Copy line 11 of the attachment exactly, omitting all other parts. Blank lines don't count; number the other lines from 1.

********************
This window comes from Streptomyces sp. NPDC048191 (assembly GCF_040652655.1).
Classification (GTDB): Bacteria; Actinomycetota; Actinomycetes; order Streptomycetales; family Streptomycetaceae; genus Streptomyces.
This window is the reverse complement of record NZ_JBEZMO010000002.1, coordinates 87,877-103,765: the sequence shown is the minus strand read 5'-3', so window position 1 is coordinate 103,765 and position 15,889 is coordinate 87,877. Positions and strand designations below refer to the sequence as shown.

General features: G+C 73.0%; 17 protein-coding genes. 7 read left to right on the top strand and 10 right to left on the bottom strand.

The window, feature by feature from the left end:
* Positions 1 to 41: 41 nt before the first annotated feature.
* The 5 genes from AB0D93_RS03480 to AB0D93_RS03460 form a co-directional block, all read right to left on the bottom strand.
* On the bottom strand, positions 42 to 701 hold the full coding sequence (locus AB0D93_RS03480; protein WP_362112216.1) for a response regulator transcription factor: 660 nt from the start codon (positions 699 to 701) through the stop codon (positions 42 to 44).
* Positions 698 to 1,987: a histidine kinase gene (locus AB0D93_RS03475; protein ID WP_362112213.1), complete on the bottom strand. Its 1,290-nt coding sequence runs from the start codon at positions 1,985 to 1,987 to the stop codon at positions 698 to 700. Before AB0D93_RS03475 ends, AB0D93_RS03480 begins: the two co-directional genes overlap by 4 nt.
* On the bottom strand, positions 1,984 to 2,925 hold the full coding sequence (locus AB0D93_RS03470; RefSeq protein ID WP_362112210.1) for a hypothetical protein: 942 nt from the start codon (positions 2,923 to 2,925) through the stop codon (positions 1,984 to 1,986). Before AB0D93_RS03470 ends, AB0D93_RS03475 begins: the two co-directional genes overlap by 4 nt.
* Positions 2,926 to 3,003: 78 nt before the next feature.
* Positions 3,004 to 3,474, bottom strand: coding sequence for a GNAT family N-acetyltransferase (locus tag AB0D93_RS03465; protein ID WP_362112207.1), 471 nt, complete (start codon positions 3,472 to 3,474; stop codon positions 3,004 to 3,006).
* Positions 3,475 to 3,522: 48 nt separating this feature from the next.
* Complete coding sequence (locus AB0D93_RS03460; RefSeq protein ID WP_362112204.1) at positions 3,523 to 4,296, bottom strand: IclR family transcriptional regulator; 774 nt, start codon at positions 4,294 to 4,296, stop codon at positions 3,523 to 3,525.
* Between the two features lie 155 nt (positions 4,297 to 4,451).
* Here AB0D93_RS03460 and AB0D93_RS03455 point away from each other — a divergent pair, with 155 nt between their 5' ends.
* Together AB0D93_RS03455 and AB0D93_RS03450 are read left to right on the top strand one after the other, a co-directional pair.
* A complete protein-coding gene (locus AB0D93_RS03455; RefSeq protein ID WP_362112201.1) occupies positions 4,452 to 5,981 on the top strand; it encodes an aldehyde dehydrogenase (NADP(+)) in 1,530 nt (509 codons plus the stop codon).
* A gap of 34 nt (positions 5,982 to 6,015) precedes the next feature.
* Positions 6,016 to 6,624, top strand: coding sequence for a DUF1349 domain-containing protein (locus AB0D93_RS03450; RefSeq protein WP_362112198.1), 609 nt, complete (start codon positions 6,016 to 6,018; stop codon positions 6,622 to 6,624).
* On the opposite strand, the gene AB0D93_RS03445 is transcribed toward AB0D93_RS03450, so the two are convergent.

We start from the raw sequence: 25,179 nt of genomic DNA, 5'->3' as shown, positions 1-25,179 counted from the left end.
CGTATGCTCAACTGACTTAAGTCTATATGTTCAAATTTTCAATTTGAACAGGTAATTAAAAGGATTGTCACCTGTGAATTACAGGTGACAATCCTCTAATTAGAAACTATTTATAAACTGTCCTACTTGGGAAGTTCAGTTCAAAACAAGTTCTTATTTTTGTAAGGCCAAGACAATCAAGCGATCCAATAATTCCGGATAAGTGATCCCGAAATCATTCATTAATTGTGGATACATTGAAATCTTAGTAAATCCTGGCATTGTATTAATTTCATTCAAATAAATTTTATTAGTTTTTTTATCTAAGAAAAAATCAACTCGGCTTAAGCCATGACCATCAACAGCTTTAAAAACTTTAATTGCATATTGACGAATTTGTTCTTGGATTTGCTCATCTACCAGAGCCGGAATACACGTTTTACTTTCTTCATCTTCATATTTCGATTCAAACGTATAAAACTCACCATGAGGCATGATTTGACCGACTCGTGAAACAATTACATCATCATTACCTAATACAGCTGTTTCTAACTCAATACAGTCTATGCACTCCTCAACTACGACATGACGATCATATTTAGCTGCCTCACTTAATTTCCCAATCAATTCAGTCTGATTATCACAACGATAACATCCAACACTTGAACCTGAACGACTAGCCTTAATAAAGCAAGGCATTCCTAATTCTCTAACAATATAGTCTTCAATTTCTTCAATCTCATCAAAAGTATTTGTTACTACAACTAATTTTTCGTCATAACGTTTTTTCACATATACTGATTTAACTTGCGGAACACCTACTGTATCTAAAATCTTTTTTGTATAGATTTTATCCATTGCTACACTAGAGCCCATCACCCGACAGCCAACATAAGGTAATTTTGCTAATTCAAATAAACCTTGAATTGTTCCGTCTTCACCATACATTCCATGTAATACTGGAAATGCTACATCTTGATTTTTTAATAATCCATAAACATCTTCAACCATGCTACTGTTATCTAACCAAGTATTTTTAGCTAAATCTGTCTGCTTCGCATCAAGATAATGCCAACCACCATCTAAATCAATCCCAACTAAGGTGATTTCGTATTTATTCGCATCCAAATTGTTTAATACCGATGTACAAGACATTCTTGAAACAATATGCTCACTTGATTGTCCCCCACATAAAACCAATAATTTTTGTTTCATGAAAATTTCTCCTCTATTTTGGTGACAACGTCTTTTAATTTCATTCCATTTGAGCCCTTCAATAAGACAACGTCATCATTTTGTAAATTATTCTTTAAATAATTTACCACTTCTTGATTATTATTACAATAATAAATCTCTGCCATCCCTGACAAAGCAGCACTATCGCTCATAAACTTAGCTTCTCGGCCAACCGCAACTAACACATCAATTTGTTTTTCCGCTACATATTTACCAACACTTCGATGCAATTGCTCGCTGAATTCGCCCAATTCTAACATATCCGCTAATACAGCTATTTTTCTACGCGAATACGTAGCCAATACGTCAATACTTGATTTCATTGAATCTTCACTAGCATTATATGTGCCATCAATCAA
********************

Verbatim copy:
* Positions 2,926 to 3,003: 78 nt before the next feature.